Here’s the scenario – you’re sitting in the bleachers at your daughter’s basketball game. Her younger sister is sitting next to you and says “Mommy, I’m bored. Can I play a game on your phone?” You hand over your iPhone and the little one starts happily playing Angry Birds. You go back to watching the game. Next thing you know, she’s closed out of Angry Birds and all your apps are rearranged. Argh! Here’s how to use Guided Access in iOS to lock down a device to one app.
As a parent, you might be looking for parental control tools for many possible reasons. You might be concerned about the content your child sees when surfing the web. You might be concerned about too much screen time and want to set limits. You might be concerned with who your child communicates with. You might be concerned with the content your teen is sharing on social media. You might be concerned with all these things!
Parental control tools can assist you as part of a “digital parenting” toolkit. I say toolkit because that’s what any software product is – a tool to assist you, not to replace you. Meaning, you can’t just rely on a parental control software product alone. Ongoing discussions are key to establishing healthy internet and device usage habits.
This list includes some of the products that I’ve wanted to write about, but just haven’t had the time. I’m also including some of the parental control and monitoring software tools I’ve written about already, for a “one-stop-shopping” resource on the site.
Now that I’ve been using iOS family sharing features for a few months, I’m finding it isn’t quite as bad as I thought it would be. I wrote earlier this year about the “Pros and Cons” of iOS Family Sharing. This post builds upon that one, but focuses on one feature in particular that I’ve found useful: location sharing. With location sharing, you can check in on the location of family members, without the need for an additional app on your device or theirs.
One of the biggest challenges parents face is how to manage their children’s online access and device use. Before the rapid adoption of mobile devices it was easier – install parental controls on the family computer and you’re done. While that is still recommended, it will not help when a child’s primary computer use is on their phone or tablet. And when each child has his or her own device it is even more complicated. Luckily there are a number of parental control tools available to help enforce a healthy “tech” balance. Here’s a review of Copilot Family, a parental control tool for smartphones and tablets.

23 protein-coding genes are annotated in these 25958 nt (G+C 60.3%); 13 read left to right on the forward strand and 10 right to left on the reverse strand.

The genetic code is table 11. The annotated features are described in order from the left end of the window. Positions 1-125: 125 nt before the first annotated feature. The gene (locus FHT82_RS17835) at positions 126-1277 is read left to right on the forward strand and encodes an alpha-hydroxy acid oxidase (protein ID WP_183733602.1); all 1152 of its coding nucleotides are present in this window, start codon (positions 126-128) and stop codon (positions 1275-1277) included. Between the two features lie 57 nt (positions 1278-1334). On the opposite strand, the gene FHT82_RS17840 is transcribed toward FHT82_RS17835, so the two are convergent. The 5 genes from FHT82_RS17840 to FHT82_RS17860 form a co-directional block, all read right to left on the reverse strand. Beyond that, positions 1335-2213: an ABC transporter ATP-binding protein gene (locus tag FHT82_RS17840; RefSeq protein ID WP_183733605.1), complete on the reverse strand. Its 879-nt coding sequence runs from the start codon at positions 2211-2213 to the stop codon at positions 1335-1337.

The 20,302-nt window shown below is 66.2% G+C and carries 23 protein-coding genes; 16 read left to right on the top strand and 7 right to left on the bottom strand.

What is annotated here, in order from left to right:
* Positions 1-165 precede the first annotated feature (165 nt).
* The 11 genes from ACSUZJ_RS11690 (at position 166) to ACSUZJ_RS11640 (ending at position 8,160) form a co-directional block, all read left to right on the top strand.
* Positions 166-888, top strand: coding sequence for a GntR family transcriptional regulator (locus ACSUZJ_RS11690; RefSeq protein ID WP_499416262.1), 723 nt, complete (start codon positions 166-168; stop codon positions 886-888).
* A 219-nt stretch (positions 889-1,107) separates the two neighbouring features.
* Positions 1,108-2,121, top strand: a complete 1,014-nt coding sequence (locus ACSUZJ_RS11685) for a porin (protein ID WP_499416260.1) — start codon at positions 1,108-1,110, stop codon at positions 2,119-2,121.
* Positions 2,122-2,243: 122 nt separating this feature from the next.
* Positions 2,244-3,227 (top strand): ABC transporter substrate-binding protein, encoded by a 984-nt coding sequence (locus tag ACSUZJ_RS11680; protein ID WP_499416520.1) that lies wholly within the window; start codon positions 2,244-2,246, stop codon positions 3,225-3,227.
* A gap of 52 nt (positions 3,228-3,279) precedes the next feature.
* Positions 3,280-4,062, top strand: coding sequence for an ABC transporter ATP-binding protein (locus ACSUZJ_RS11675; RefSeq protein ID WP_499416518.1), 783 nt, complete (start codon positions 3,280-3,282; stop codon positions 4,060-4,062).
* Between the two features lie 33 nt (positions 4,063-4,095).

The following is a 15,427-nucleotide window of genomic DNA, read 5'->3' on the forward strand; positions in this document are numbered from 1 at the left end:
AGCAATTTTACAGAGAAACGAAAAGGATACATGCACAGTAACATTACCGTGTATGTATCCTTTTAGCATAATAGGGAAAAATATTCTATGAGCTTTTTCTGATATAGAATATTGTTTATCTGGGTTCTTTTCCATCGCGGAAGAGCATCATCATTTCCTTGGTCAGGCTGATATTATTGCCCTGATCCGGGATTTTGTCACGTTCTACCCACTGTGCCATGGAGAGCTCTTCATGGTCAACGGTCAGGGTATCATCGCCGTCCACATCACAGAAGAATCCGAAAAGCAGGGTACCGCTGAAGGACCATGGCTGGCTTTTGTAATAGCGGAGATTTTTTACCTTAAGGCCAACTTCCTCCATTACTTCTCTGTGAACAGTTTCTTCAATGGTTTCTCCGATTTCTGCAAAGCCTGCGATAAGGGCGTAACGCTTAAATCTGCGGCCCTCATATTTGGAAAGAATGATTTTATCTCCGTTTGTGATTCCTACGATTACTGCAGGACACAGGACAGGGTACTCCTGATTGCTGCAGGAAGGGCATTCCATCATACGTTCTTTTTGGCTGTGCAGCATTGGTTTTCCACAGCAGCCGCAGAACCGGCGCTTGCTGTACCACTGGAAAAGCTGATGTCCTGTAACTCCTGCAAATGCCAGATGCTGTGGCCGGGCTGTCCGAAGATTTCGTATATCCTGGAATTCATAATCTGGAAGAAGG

When iOS 8 was announced, I was pleased to see the new Family Sharing features. Family sharing allows you to share purchases among family members, use a shared photo library and family calendar, and easily share your location so you can find each other on a map. Family sharing also allows for the creation of Apple ID’s for those under age thirteen. These all seem like great features in theory. But how do they actually work in practice? Here are some of the pros and cons of Apple Family Sharing.
Ah, that time of year! Hope everyone is enjoying the holiday season so far. For me it’s been pretty busy, and you may have noticed fewer posts than usual. So while I haven’t had time to write up a new review or article this week there is still helpful information to share. Whether you are tablet shopping for the kids, wondering about parental controls on the new gaming systems, or looking for kid-safe browsers for iPods, iPads, or iPhones, I’ve got you covered.